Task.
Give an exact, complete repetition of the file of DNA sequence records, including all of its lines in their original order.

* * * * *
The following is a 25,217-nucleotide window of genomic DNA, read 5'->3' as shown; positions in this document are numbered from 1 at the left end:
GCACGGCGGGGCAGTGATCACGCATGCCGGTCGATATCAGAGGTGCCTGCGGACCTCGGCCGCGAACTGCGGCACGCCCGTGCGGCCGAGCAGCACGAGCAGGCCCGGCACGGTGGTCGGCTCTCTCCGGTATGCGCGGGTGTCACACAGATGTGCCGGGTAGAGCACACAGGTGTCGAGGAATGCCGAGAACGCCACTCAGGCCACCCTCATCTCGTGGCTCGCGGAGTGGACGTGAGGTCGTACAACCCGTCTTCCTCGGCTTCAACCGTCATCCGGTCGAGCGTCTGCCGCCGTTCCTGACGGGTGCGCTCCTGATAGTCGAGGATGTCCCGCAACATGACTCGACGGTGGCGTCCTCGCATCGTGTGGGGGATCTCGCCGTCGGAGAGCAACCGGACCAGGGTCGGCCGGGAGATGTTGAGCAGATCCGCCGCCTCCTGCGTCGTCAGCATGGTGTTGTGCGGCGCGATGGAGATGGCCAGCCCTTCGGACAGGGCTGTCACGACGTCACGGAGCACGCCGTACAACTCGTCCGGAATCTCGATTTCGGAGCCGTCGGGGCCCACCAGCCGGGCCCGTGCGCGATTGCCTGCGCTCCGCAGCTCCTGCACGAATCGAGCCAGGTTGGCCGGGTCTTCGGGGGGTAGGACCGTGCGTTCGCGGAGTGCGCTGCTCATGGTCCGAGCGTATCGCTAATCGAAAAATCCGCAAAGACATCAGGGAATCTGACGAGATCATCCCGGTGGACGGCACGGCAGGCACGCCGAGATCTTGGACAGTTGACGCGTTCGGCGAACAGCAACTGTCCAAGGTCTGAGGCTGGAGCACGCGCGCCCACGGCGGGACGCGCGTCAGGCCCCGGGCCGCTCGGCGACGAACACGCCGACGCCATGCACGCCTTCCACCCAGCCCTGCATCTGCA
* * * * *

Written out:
The following is a 25,217-nucleotide window of genomic DNA, read 5'->3' as shown; positions in this document are numbered from 1 at the left end:
GCACGGCGGGGCAGTGATCACGCATGCCGGTCGATATCAGAGGTGCCTGCGGACCTCGGCCGCGAACTGCGGCACGCCCGTGCGGCCGAGCAGCACGAGCAGGCCCGGCACGGTGGTCGGCTCTCTCCGGTATGCGCGGGTGTCACACAGATGTGCCGGGTAGAGCACACAGGTGTCGAGGAATGCCGAGAACGCCACTCAGGCCACCCTCATCTCGTGGCTCGCGGAGTGGACGTGAGGTCGTACAACCCGTCTTCCTCGGCTTCAACCGTCATCCGGTCGAGCGTCTGCCGCCGTTCCTGACGGGTGCGCTCCTGATAGTCGAGGATGTCCCGCAACATGACTCGACGGTGGCGTCCTCGCATCGTGTGGGGGATCTCGCCGTCGGAGAGCAACCGGACCAGGGTCGGCCGGGAGATGTTGAGCAGATCCGCCGCCTCCTGCGTCGTCAGCATGGTGTTGTGCGGCGCGATGGAGATGGCCAGCCCTTCGGACAGGGCTGTCACGACGTCACGGAGCACGCCGTACAACTCGTCCGGAATCTCGATTTCGGAGCCGTCGGGGCCCACCAGCCGGGCCCGTGCGCGATTGCCTGCGCTCCGCAGCTCCTGCACGAATCGAGCCAGGTTGGCCGGGTCTTCGGGGGGTAGGACCGTGCGTTCGCGGAGTGCGCTGCTCATGGTCCGAGCGTATCGCTAATCGAAAAATCCGCAAAGACATCAGGGAATCTGACGAGATCATCCCGGTGGACGGCACGGCAGGCACGCCGAGATCTTGGACAGTTGACGCGTTCGGCGAACAGCAACTGTCCAAGGTCTGAGGCTGGAGCACGCGCGCCCACGGCGGGACGCGCGTCAGGCCCCGGGCCGCTCGGCGACGAACACGCCGACGCCATGCACGCCTTCCACCCAGCCCTGCATCTGCA